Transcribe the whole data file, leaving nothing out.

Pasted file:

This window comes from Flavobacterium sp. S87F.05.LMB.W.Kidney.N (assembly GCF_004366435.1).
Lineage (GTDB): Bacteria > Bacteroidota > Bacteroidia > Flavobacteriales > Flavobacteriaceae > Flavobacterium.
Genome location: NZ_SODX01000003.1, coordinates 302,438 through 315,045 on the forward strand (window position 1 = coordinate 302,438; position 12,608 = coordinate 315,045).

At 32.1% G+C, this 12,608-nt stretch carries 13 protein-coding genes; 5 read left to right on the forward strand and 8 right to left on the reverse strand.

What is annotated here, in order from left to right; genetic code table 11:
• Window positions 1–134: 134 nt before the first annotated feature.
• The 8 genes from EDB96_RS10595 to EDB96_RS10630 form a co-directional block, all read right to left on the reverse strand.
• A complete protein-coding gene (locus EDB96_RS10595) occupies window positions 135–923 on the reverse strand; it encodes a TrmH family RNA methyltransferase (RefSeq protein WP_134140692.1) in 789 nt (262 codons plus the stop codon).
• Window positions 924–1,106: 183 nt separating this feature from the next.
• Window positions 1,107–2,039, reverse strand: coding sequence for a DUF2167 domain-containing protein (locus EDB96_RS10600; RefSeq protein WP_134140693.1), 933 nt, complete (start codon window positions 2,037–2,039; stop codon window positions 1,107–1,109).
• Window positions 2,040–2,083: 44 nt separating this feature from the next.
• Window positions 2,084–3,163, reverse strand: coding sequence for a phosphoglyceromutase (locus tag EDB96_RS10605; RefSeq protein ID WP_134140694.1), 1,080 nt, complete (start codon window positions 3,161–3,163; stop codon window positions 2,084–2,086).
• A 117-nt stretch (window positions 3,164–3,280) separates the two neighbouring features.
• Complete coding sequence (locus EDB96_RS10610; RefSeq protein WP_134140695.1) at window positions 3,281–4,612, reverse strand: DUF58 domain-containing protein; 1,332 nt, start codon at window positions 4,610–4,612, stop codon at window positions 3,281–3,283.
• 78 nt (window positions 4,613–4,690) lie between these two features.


This window comes from Flavobacterium sp. S87F.05.LMB.W.Kidney.N (assembly GCF_004366435.1).
Lineage (GTDB): Bacteria > Bacteroidota > Bacteroidia > Flavobacteriales > Flavobacteriaceae > Flavobacterium.
Genome location: NZ_SODX01000003.1, coordinates 302,438 through 315,045 on the forward strand (window position 1 = coordinate 302,438; position 12,608 = coordinate 315,045).

At 32.1% G+C, this 12,608-nt stretch carries 13 protein-coding genes; 5 read left to right on the forward strand and 8 right to left on the reverse strand.

What is annotated here, in order from left to right; genetic code table 11:
• Window positions 1–134: 134 nt before the first annotated feature.
• The 8 genes from EDB96_RS10595 to EDB96_RS10630 form a co-directional block, all read right to left on the reverse strand.
• A complete protein-coding gene (locus EDB96_RS10595) occupies window positions 135–923 on the reverse strand; it encodes a TrmH family RNA methyltransferase (RefSeq protein WP_134140692.1) in 789 nt (262 codons plus the stop codon).
• Window positions 924–1,106: 183 nt separating this feature from the next.
• Window positions 1,107–2,039, reverse strand: coding sequence for a DUF2167 domain-containing protein (locus EDB96_RS10600; RefSeq protein WP_134140693.1), 933 nt, complete (start codon window positions 2,037–2,039; stop codon window positions 1,107–1,109).
• Window positions 2,040–2,083: 44 nt separating this feature from the next.
• Window positions 2,084–3,163, reverse strand: coding sequence for a phosphoglyceromutase (locus tag EDB96_RS10605; RefSeq protein ID WP_134140694.1), 1,080 nt, complete (start codon window positions 3,161–3,163; stop codon window positions 2,084–2,086).
• A 117-nt stretch (window positions 3,164–3,280) separates the two neighbouring features.
• Complete coding sequence (locus EDB96_RS10610; RefSeq protein WP_134140695.1) at window positions 3,281–4,612, reverse strand: DUF58 domain-containing protein; 1,332 nt, start codon at window positions 4,610–4,612, stop codon at window positions 3,281–3,283.
• 78 nt (window positions 4,613–4,690) lie between these two features.